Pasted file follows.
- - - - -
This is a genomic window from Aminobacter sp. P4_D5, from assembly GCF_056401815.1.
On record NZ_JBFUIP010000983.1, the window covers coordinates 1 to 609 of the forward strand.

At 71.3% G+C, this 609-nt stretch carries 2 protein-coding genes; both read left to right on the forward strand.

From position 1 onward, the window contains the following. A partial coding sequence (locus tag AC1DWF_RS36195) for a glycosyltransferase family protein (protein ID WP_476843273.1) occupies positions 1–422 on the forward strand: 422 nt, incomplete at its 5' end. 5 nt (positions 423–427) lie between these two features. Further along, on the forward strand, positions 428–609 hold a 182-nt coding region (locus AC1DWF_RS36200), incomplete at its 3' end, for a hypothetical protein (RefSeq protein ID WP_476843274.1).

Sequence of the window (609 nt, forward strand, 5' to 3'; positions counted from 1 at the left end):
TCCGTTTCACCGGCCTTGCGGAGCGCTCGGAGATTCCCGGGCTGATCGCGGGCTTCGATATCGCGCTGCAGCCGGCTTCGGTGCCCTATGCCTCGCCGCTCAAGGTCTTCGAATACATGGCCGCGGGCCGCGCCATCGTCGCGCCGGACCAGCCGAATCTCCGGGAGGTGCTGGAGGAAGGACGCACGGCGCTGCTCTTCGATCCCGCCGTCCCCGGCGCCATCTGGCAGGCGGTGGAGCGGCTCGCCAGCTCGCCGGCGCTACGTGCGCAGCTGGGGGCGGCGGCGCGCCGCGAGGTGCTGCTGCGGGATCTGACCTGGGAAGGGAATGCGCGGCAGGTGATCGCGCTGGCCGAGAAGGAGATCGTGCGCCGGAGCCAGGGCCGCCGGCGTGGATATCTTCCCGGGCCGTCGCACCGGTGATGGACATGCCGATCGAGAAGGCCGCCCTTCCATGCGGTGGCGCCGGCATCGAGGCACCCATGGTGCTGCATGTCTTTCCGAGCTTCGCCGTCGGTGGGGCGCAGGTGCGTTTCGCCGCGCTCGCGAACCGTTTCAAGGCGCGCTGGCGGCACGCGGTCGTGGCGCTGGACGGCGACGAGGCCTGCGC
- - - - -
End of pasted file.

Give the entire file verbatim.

This is a genomic window from Aminobacter sp. P4_D5, from assembly GCF_056401815.1.
On record NZ_JBFUIP010000983.1, the window covers coordinates 1 to 609 of the forward strand.

At 71.3% G+C, this 609-nt stretch carries 2 protein-coding genes; both read left to right on the forward strand.

From position 1 onward, the window contains the following. A partial coding sequence (locus tag AC1DWF_RS36195) for a glycosyltransferase family protein (protein ID WP_476843273.1) occupies positions 1–422 on the forward strand: 422 nt, incomplete at its 5' end. 5 nt (positions 423–427) lie between these two features. Further along, on the forward strand, positions 428–609 hold a 182-nt coding region (locus AC1DWF_RS36200), incomplete at its 3' end, for a hypothetical protein (RefSeq protein ID WP_476843274.1).

Sequence of the window (609 nt, forward strand, 5' to 3'; positions counted from 1 at the left end):
TCCGTTTCACCGGCCTTGCGGAGCGCTCGGAGATTCCCGGGCTGATCGCGGGCTTCGATATCGCGCTGCAGCCGGCTTCGGTGCCCTATGCCTCGCCGCTCAAGGTCTTCGAATACATGGCCGCGGGCCGCGCCATCGTCGCGCCGGACCAGCCGAATCTCCGGGAGGTGCTGGAGGAAGGACGCACGGCGCTGCTCTTCGATCCCGCCGTCCCCGGCGCCATCTGGCAGGCGGTGGAGCGGCTCGCCAGCTCGCCGGCGCTACGTGCGCAGCTGGGGGCGGCGGCGCGCCGCGAGGTGCTGCTGCGGGATCTGACCTGGGAAGGGAATGCGCGGCAGGTGATCGCGCTGGCCGAGAAGGAGATCGTGCGCCGGAGCCAGGGCCGCCGGCGTGGATATCTTCCCGGGCCGTCGCACCGGTGATGGACATGCCGATCGAGAAGGCCGCCCTTCCATGCGGTGGCGCCGGCATCGAGGCACCCATGGTGCTGCATGTCTTTCCGAGCTTCGCCGTCGGTGGGGCGCAGGTGCGTTTCGCCGCGCTCGCGAACCGTTTCAAGGCGCGCTGGCGGCACGCGGTCGTGGCGCTGGACGGCGACGAGGCCTGCGC